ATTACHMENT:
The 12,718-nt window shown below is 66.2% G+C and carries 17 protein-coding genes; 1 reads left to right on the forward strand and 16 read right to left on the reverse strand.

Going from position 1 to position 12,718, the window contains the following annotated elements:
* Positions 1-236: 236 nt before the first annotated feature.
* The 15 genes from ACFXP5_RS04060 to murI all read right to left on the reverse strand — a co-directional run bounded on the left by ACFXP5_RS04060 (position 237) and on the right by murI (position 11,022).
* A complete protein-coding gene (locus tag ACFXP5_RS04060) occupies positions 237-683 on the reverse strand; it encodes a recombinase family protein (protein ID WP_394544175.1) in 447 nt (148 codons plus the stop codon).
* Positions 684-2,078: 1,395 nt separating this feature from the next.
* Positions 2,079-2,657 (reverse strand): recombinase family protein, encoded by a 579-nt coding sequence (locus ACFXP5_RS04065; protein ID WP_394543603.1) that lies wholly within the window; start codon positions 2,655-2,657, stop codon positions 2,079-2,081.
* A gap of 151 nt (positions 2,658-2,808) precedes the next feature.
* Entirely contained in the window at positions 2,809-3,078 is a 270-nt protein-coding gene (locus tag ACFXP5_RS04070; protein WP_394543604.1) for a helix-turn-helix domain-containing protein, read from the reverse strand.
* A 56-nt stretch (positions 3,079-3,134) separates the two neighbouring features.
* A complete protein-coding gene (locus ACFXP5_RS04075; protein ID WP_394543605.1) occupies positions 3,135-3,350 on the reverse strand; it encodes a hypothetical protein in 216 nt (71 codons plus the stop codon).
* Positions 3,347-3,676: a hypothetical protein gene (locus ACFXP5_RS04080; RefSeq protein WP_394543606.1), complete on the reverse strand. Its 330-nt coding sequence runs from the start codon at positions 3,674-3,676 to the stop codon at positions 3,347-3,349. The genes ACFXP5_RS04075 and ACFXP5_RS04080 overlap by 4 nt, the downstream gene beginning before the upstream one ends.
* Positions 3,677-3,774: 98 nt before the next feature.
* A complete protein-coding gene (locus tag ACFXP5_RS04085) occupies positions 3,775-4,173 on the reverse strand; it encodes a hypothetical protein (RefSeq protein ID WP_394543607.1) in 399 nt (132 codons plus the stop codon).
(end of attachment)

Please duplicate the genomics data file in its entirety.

The 12,718-nt window shown below is 66.2% G+C and carries 17 protein-coding genes; 1 reads left to right on the forward strand and 16 read right to left on the reverse strand.

Going from position 1 to position 12,718, the window contains the following annotated elements:
* Positions 1-236: 236 nt before the first annotated feature.
* The 15 genes from ACFXP5_RS04060 to murI all read right to left on the reverse strand — a co-directional run bounded on the left by ACFXP5_RS04060 (position 237) and on the right by murI (position 11,022).
* A complete protein-coding gene (locus tag ACFXP5_RS04060) occupies positions 237-683 on the reverse strand; it encodes a recombinase family protein (protein ID WP_394544175.1) in 447 nt (148 codons plus the stop codon).
* Positions 684-2,078: 1,395 nt separating this feature from the next.
* Positions 2,079-2,657 (reverse strand): recombinase family protein, encoded by a 579-nt coding sequence (locus ACFXP5_RS04065; protein ID WP_394543603.1) that lies wholly within the window; start codon positions 2,655-2,657, stop codon positions 2,079-2,081.
* A gap of 151 nt (positions 2,658-2,808) precedes the next feature.
* Entirely contained in the window at positions 2,809-3,078 is a 270-nt protein-coding gene (locus tag ACFXP5_RS04070; protein WP_394543604.1) for a helix-turn-helix domain-containing protein, read from the reverse strand.
* A 56-nt stretch (positions 3,079-3,134) separates the two neighbouring features.
* A complete protein-coding gene (locus ACFXP5_RS04075; protein ID WP_394543605.1) occupies positions 3,135-3,350 on the reverse strand; it encodes a hypothetical protein in 216 nt (71 codons plus the stop codon).
* Positions 3,347-3,676: a hypothetical protein gene (locus ACFXP5_RS04080; RefSeq protein WP_394543606.1), complete on the reverse strand. Its 330-nt coding sequence runs from the start codon at positions 3,674-3,676 to the stop codon at positions 3,347-3,349. The genes ACFXP5_RS04075 and ACFXP5_RS04080 overlap by 4 nt, the downstream gene beginning before the upstream one ends.
* Positions 3,677-3,774: 98 nt before the next feature.
* A complete protein-coding gene (locus tag ACFXP5_RS04085) occupies positions 3,775-4,173 on the reverse strand; it encodes a hypothetical protein (RefSeq protein ID WP_394543607.1) in 399 nt (132 codons plus the stop codon).